Forest and soil type determine how much carbon is released during forest fires in the northern hemisphere

Even more than the weather conditions, the amount of carbon in the soil determines how much carbon is released during forest fires in the northern hemisphere. This is the conclusion of research led by Northern Arizona University in collaboration with forest fire specialist Sander Veraverbeke of VU Amsterdam.

10/15/2020 | 12:15 PM

Climate change is resulting in longer fire seasons and more severe fires in the northern forests of North America, so it is all the more important to know how much carbon is released during these fires. The research, published this week in Nature Climate Change, reveals that the amount of carbon released depends to a large extent on the type of forest that burns and the moisture content of the soil. Weather conditions at the time of the fire, such as temperature and rainfall, are much less important.

Stored carbon
In a field study that analysed a wide variety of forest fires in large parts of western Alaska and Canada, the international research team found that the amount of carbon stored in the organic soil layer has the greatest impact on the amount of carbon released during a fire. They collected soil samples and recorded the vegetation structure in 417 locations where fires had raged between 2004 and 2015. Based on the field measurements, the researchers conclude that the amount of carbon in the soil is the most important factor for determining how much carbon is released. 

Soils responsible for emissions
“In these northern forests, it is not the trees, but soils that are responsible for about 90% of carbon emissions. Although we expected soils to play an important role, we were very surprised that weather conditions had such a minor influence on the fires,” says lead author Xanthe Walker of Northern Arizona University’s Center for Ecosystem Science and Society. “The matter that burns is much more important than the conditions when it burns.”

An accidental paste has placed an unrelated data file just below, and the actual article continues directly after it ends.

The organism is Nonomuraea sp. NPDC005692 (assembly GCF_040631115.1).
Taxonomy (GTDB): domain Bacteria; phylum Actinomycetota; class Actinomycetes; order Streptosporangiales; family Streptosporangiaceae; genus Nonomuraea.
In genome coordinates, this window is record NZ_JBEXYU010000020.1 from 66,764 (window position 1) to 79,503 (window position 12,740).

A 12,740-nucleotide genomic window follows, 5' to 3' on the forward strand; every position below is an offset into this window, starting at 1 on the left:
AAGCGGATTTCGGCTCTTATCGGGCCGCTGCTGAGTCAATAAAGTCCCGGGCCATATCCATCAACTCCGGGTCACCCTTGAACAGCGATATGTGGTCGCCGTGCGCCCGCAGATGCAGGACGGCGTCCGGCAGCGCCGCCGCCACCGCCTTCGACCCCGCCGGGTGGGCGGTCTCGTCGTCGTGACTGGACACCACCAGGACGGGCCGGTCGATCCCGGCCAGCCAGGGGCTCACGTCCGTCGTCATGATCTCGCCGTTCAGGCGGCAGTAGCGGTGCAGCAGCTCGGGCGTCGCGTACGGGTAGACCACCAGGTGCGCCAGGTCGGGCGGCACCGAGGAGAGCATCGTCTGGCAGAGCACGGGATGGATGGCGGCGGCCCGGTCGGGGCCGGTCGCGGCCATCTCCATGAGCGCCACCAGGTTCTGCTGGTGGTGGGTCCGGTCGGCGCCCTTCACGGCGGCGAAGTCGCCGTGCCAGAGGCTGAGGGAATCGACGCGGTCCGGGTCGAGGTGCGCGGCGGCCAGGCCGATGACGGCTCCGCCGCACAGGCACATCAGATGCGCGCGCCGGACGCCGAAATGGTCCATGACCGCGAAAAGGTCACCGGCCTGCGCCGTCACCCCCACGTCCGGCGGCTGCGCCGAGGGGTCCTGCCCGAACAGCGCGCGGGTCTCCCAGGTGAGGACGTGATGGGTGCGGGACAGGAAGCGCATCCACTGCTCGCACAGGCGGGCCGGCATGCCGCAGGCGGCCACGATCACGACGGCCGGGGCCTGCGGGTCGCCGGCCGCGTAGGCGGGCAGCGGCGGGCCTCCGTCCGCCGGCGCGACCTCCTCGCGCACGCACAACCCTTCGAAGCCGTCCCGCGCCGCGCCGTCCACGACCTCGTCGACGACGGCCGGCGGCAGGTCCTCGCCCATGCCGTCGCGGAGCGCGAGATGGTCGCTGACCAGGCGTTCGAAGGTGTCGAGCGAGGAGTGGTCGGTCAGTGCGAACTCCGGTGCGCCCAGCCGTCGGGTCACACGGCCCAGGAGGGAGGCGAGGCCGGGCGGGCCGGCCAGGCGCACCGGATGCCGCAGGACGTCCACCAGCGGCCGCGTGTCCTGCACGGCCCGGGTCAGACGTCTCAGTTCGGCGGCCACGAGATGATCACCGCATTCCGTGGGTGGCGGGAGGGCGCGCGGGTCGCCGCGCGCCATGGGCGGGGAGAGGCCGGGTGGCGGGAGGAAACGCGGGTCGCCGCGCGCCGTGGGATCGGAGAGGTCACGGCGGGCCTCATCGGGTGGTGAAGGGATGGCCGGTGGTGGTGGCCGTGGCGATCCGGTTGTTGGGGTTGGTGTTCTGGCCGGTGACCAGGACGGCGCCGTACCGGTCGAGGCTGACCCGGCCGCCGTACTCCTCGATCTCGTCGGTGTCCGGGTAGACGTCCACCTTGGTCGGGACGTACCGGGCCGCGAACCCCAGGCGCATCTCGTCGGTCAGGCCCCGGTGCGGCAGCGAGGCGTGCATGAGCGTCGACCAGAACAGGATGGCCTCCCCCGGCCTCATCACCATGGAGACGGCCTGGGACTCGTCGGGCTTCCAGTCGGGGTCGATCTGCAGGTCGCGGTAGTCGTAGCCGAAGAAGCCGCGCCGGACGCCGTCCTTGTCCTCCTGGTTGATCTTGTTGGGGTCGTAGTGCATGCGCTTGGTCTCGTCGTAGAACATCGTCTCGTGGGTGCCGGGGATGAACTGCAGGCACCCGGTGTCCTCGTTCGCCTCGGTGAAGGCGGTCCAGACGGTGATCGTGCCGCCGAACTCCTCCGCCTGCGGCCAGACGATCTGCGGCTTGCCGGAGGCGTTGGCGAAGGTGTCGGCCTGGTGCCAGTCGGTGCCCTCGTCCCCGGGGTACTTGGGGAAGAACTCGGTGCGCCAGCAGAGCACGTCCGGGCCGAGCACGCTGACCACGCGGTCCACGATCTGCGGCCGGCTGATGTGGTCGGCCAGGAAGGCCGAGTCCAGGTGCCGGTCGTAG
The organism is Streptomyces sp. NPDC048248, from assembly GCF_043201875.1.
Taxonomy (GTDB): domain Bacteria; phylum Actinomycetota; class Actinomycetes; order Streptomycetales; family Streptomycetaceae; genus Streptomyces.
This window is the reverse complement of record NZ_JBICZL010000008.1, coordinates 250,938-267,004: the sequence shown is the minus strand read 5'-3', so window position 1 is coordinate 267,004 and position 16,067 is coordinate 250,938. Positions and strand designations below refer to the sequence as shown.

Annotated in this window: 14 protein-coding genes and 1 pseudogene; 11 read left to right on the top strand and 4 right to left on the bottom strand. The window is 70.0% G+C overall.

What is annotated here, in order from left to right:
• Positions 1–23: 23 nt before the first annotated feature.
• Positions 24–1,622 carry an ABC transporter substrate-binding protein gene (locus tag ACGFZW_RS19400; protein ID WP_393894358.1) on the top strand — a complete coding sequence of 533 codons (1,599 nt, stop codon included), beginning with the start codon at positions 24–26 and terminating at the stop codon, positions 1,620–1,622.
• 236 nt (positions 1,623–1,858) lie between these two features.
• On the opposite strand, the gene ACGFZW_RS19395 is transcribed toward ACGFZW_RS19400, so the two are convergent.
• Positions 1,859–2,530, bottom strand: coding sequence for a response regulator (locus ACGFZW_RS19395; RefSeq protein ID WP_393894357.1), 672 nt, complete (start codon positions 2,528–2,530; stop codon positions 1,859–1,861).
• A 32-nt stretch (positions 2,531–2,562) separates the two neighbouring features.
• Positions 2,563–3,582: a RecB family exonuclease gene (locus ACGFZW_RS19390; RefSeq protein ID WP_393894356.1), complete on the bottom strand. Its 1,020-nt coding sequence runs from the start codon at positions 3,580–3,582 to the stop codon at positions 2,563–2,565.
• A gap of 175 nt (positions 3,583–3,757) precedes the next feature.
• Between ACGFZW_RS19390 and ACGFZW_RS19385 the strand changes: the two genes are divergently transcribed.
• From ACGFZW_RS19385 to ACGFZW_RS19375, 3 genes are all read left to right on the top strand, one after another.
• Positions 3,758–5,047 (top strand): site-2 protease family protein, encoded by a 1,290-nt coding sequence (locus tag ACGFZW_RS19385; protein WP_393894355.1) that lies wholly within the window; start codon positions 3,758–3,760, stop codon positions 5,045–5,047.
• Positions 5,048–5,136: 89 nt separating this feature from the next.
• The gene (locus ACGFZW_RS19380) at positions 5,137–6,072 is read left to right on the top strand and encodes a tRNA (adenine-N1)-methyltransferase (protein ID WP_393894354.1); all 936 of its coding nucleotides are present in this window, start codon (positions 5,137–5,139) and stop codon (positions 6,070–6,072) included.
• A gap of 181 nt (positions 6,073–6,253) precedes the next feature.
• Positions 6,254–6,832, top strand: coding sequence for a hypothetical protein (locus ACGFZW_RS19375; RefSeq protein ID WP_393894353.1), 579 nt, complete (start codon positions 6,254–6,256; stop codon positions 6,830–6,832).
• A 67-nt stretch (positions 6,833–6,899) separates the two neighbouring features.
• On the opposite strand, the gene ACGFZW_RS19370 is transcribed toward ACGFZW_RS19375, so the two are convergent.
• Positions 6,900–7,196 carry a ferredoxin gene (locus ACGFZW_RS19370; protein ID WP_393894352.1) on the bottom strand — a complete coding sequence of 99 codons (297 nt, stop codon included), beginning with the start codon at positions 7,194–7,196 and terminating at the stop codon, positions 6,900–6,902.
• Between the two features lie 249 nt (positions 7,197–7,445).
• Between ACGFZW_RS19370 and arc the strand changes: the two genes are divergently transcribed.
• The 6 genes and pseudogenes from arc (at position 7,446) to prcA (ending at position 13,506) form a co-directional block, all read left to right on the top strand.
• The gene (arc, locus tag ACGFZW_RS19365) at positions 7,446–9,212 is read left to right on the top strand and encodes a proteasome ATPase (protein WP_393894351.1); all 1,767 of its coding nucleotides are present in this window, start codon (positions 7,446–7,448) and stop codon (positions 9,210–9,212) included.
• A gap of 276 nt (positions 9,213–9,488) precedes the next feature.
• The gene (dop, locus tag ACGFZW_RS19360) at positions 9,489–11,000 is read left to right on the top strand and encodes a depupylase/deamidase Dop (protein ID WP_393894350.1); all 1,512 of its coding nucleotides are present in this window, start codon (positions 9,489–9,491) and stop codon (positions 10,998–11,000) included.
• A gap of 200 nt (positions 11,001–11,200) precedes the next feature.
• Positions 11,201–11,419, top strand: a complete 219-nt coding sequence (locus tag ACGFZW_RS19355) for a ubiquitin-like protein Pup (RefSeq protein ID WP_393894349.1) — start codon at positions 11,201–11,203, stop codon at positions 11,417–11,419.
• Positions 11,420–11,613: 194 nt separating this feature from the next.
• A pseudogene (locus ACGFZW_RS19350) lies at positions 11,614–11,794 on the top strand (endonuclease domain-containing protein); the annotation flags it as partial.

Black spruce being replaced
The forest types in the study were complex; soil moisture, tree species, and the age of the forest at the time of the fire all played an important role in carbon emissions. For example, the prevalence of the highly flammable black spruce generally led to high carbon emissions. Black spruce typically grow in moist and old forests, which may become less common as a result of climate change. Due to the increasingly severe fires, black spruce is slowly being replaced by forests of deciduous trees and pine trees. These forests have shallower organic layers, which produce less carbon emissions when they burn. The detailed field analyses in this study allowed the researchers to establish these complex relationships between forest types and carbon emissions, and at the same time offered a glimpse into the future.

Charting ecosystem structures
“You cannot consider boreal forest areas as one great uniform forest,” says Sander Veraverbeke, forest fire specialist at VU Amsterdam and co-author of the article. “Although only a few tree species dominate boreal forests, there is an enormous diversity in the forest structure, the age of the trees, the topography, and the occurrence of peat and permafrost. Our research reveals that these landscape features largely determine the carbon emissions of boreal forest fires. With the current capabilities offered by satellite imagery from NASA and other space agencies, we can chart various aspects of the ecosystem structure in detail. We now need to scale this up to the entire continent.”

The research was funded by the NASA Arctic Boreal and Vulnerability Experiment (ABoVE) project, the National Science Foundation’s RAPID programme, Bonanza Creek LTER, the Natural Sciences and Engineering Research Council of Canada, the Government of the Northwest Territories Cumulative Impacts Monitoring Program, Polar Knowledge Canada’s Northern Science Training Program, and the Fires Pushing Trees North Vidi project of the Dutch Research Council (NWO).<br>

CO2-uitstoot bij bosbranden
Image credit: Victor Leshyk, Center for Ecosystem Science and Society, Northern Arizona University